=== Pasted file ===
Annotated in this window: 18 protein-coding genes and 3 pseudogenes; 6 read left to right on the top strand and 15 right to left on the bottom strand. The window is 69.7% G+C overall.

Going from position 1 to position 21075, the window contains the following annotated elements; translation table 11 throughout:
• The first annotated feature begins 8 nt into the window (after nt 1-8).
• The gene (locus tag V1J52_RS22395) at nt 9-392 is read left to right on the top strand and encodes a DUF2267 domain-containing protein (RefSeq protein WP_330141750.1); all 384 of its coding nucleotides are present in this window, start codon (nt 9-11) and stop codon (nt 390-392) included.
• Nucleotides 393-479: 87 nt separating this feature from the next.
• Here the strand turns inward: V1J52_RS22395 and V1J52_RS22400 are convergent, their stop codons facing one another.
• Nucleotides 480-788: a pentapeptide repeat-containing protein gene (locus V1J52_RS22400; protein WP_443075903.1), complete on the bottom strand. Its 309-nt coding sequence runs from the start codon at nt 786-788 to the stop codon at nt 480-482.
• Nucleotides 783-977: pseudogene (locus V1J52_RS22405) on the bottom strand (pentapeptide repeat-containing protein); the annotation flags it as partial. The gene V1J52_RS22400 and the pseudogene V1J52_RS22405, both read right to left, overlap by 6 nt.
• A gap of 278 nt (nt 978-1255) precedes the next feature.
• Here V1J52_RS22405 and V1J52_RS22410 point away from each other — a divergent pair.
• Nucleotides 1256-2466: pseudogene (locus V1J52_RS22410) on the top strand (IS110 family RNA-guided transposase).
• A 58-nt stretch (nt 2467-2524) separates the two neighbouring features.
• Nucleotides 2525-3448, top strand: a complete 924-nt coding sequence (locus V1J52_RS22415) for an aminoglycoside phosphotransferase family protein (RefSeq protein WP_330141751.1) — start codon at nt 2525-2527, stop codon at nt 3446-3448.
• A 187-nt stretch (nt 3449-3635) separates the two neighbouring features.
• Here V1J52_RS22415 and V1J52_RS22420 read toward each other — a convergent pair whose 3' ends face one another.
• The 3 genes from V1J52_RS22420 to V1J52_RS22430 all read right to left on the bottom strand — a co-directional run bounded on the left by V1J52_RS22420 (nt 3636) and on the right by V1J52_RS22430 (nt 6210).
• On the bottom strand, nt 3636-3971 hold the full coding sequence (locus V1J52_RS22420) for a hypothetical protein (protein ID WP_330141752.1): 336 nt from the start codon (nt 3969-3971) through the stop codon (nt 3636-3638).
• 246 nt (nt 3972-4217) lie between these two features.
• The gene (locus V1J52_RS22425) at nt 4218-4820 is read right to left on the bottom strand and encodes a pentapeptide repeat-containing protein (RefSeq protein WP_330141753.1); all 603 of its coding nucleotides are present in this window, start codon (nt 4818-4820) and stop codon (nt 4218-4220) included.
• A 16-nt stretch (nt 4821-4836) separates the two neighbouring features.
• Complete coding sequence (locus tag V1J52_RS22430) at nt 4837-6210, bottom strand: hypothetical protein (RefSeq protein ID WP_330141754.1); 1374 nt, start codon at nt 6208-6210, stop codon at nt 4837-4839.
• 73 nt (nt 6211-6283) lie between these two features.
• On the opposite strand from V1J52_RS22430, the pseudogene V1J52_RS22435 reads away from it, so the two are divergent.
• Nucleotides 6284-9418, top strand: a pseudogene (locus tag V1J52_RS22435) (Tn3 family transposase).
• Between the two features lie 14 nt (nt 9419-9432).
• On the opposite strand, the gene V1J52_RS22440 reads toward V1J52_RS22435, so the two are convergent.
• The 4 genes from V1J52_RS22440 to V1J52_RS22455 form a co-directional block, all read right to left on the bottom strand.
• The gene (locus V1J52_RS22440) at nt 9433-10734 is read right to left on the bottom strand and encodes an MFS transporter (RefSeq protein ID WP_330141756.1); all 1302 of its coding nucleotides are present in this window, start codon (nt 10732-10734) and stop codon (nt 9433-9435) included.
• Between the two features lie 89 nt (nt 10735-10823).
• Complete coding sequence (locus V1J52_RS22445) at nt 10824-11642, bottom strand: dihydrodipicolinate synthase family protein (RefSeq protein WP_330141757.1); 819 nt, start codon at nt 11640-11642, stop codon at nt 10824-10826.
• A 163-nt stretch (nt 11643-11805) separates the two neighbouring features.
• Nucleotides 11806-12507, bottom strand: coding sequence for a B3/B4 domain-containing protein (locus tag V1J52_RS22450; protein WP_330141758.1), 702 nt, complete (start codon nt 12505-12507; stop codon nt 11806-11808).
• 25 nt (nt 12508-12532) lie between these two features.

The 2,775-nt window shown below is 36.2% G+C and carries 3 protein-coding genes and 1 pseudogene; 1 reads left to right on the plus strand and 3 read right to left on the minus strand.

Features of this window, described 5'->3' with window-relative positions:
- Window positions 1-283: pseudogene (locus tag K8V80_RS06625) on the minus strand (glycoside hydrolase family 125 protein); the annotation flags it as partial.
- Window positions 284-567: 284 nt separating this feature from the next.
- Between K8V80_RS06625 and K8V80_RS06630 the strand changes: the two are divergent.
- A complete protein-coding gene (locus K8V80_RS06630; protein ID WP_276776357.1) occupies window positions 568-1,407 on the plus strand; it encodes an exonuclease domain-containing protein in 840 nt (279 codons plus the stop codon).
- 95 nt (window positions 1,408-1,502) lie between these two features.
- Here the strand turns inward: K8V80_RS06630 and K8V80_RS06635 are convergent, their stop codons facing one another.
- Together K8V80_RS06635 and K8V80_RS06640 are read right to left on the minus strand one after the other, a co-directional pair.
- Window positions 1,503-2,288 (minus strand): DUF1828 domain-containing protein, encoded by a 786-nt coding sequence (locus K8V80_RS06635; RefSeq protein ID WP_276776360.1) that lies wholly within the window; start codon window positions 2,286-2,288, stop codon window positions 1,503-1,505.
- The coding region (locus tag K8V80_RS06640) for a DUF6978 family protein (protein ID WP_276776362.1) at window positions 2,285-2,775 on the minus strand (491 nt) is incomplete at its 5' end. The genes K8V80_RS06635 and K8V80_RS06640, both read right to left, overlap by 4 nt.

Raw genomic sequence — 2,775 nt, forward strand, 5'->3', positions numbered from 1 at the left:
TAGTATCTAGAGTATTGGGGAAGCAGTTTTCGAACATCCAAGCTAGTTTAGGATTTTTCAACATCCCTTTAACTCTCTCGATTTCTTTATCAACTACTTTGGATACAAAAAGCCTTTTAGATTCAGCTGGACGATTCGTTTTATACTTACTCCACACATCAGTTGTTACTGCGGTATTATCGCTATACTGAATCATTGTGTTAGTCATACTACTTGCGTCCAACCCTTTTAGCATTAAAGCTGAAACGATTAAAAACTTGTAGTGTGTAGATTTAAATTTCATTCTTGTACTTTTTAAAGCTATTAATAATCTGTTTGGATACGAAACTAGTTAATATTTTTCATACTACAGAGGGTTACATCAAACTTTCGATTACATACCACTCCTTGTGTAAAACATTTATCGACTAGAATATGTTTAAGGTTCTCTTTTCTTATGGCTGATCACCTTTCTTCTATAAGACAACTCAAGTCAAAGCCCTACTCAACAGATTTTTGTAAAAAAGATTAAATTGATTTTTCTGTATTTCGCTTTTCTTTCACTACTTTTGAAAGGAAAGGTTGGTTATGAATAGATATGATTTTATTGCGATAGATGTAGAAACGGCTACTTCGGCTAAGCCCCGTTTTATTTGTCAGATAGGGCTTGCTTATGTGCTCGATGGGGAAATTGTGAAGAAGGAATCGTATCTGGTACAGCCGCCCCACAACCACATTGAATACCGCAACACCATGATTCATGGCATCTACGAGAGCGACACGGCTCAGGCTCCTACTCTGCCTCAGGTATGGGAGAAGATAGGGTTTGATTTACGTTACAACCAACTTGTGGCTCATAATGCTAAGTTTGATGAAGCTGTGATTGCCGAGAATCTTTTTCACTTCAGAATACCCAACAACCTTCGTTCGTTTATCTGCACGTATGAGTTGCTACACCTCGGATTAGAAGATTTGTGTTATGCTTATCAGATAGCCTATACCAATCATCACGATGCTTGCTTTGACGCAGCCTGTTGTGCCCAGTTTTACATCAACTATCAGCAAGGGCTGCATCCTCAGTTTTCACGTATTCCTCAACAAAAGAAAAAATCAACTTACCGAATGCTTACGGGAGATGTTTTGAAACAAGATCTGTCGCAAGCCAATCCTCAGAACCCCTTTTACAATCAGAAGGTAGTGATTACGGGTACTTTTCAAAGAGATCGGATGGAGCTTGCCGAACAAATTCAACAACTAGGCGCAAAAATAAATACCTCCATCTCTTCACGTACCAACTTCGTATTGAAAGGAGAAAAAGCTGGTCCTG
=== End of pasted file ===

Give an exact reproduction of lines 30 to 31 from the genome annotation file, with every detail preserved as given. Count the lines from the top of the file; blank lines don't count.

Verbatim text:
• Complete coding sequence (locus V1J52_RS22445) at nt 10824-11642, bottom strand: dihydrodipicolinate synthase family protein (RefSeq protein WP_330141757.1); 819 nt, start codon at nt 11640-11642, stop codon at nt 10824-10826.
• A 163-nt stretch (nt 11643-11805) separates the two neighbouring features.